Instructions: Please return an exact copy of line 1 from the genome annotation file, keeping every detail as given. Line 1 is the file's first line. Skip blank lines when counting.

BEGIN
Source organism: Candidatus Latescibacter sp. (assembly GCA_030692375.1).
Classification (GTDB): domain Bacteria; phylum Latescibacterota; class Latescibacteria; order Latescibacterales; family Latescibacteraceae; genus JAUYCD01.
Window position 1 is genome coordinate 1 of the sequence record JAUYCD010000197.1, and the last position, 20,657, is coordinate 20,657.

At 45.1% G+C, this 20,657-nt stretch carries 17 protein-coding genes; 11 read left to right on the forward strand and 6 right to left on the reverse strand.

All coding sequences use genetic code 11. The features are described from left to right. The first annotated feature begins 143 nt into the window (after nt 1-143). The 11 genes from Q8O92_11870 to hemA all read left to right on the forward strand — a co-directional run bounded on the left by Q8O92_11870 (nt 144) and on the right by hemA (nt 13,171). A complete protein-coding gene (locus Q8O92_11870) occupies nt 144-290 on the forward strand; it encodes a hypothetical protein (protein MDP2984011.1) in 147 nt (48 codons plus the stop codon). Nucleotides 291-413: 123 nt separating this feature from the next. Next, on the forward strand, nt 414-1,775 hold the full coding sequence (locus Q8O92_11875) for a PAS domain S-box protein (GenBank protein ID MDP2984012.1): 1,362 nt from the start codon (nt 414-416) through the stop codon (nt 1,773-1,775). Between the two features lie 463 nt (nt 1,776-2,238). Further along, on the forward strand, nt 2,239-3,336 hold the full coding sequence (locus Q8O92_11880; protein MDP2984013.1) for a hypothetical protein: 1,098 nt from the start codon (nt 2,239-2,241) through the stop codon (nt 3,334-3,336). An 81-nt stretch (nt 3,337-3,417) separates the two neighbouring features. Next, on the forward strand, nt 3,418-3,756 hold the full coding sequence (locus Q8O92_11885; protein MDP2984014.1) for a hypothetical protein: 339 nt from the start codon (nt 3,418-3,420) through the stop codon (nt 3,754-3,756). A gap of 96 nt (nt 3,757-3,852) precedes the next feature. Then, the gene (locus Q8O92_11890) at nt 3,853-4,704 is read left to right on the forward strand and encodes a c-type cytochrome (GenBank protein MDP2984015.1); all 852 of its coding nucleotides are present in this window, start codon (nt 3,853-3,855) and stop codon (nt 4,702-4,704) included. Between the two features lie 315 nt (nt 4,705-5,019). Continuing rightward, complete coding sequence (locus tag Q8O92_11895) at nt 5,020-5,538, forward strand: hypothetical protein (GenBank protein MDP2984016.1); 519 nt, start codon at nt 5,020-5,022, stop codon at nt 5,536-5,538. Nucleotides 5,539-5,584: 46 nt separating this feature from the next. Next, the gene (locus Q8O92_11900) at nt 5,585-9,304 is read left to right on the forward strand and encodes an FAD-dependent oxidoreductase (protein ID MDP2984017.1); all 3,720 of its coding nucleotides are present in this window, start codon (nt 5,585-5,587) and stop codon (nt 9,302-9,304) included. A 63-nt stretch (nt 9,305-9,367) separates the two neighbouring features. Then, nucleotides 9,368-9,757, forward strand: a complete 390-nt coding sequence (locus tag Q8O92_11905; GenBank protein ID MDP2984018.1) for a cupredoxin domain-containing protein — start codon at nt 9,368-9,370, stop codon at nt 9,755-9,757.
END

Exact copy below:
Source organism: Candidatus Latescibacter sp. (assembly GCA_030692375.1).